CPE approves tuition and fee increases

CPE approved a 1 percent tuition increase and an asset preservation fee. (Lauren Morgan/TheNews)

Daniella Tebib

News Editor


The Kentucky Council on Postsecondary Education approved tuition and fee increases on April 26 for Murray State students.

Shawn Touney, director of communication, said undergraduate students will see a 1 percent increase in tuition go into effect fall 2019. This will add $42 per semester for resident students and $126 for non-resident students. However, tuition for graduate students will not be affected by this decision.

Touney also said the CPE approved an asset preservation fee rate at $7 per credit hour to go toward building upkeep and deferred maintenance. However, this fee will be capped at 12 credit hours per semester and excludes online courses as well as Racer Academy dual credit courses.

In addition to tuition increases, the Board of Regents have also discussed condensing regional tuition rates into one.

“The University is currently reviewing tuition and fees in order to determine a potentially simpler model for Murray State, effective for fall 2020,” Touney said. “One of the primary benefits through a simpler model would be an easier concept to market and communicate to prospective students.”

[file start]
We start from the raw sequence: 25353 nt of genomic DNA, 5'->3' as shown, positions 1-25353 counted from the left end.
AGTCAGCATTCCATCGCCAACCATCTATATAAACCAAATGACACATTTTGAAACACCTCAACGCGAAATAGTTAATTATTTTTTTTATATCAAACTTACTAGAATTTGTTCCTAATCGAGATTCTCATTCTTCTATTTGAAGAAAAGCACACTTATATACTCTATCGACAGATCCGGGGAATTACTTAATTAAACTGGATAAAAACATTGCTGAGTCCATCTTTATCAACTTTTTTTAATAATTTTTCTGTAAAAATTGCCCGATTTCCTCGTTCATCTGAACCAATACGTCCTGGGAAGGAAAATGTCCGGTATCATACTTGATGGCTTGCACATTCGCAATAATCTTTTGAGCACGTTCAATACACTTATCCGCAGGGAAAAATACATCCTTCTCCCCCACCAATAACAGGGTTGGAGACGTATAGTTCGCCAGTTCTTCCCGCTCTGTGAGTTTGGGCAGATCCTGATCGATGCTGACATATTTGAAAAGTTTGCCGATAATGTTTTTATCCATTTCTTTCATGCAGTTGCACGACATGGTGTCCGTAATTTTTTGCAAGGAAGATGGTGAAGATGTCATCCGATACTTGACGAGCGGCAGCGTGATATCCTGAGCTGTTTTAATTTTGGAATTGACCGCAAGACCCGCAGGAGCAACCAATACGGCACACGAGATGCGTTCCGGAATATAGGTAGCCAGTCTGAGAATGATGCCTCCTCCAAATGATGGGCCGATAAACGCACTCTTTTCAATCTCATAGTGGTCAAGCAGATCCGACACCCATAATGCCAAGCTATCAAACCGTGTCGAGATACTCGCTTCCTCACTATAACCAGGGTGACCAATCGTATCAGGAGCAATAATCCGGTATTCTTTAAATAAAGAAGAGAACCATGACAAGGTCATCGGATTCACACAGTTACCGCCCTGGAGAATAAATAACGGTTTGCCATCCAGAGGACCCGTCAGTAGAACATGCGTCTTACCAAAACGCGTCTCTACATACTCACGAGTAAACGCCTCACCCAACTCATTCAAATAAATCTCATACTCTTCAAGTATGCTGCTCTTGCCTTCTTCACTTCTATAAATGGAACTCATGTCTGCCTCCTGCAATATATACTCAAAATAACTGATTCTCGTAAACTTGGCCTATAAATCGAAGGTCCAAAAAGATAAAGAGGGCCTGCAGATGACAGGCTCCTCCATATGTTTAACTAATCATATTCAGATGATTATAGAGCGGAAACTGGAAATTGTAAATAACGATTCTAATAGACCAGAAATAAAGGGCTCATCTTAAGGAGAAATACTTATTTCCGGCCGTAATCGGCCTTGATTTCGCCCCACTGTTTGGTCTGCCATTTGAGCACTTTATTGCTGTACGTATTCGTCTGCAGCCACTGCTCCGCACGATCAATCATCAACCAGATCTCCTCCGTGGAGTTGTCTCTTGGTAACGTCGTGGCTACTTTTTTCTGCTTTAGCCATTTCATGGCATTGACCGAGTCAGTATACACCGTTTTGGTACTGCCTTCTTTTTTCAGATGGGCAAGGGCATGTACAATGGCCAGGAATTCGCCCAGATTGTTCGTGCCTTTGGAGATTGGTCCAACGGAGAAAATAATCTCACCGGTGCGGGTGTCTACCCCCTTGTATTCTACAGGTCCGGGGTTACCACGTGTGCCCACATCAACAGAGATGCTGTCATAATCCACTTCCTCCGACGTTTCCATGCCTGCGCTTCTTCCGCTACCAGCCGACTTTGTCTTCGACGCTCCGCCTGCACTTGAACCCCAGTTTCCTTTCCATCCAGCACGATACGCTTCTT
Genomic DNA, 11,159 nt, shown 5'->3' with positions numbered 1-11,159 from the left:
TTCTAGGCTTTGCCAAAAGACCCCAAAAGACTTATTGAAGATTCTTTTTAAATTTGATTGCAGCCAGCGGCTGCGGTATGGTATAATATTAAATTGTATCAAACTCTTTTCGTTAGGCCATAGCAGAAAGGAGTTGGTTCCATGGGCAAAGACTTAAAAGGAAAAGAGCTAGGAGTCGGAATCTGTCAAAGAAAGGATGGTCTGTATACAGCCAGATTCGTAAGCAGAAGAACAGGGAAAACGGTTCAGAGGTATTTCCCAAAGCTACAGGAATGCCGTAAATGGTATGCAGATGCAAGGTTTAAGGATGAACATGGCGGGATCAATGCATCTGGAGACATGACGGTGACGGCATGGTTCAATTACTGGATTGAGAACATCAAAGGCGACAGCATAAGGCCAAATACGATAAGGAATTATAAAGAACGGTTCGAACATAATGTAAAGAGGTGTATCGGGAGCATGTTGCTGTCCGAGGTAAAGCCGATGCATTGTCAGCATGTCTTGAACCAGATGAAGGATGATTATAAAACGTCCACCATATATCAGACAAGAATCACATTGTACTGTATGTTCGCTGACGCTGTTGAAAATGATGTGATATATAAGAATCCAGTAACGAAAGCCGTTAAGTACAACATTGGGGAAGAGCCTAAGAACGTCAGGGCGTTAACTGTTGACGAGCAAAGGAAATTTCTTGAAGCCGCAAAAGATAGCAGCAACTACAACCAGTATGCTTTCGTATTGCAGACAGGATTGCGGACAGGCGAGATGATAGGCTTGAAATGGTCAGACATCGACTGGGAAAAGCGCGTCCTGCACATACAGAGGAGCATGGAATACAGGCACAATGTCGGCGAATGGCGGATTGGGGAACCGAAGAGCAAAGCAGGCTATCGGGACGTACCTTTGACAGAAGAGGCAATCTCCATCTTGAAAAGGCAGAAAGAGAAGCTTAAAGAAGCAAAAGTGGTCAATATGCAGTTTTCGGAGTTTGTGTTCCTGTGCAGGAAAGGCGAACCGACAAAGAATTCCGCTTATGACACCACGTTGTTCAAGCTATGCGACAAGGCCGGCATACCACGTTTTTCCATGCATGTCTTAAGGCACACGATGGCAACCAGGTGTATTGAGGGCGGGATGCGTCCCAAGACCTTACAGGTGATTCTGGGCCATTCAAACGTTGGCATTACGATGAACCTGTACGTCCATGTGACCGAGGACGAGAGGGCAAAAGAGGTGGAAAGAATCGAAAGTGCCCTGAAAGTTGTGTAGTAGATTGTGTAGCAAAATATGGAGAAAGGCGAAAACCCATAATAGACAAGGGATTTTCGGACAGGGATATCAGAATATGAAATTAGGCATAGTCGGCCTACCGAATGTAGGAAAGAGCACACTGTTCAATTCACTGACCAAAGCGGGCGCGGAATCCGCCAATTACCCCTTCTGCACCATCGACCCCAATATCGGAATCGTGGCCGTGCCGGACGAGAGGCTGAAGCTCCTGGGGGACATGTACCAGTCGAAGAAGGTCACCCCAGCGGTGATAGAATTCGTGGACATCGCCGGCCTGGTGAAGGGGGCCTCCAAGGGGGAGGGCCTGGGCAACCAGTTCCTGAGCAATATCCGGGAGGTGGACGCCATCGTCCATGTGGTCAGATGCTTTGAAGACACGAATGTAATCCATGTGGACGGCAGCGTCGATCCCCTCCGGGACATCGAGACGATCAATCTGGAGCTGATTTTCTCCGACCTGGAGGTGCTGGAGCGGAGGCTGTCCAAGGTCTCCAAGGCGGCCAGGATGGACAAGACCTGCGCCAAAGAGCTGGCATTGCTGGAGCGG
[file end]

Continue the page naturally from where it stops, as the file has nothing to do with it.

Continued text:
Jackie Dudley, vice president of finance and administrative services,  said the University currently has rates for Illinois, Missouri, Indiana, Arkansas, Alabama and Tennessee at the board meeting on April 5.

“We are trying to consolidate those into a resident rate and then another rate for non-residents,” Dudley said. “The idea is to have a single non-resident rate or at least a discount rate that is common amongst all non-residents.”

Dudley also said this could enhance recruiting, enrollment, retention and eliminate multiple undergraduate regional net tuition amounts.

President Bob Jackson said by condensing the regional tuition rate into one, it will provide more clarification and transparency.

“Our goal is to redo all the regional rates to simplify the process greatly, and have one regional rate,” Jackson said. “We’re trying to simplify the process because every state is different. It’s confusing to students and parents, so we’re trying to make it a more transparent and open process.”

Jackson said the University is working to find one rate for regional tuition somewhere in between the highest and lowest rates.

“Some states [tuition rates] will actually go down, the new regional rate won’t be an average,” Jackson said. “Currently, Illinois is the highest and Tennessee is the lowest, so it’ll be somewhere in the middle from that standpoint. There won’t be any great increases and some states will actually see a decrease.”

After the University comes to a consensus on one regional tuition rate, it will be presented to the board for approval. If approved, the rate will go into effect fall 2020, but will not impact current regional students’ tuition.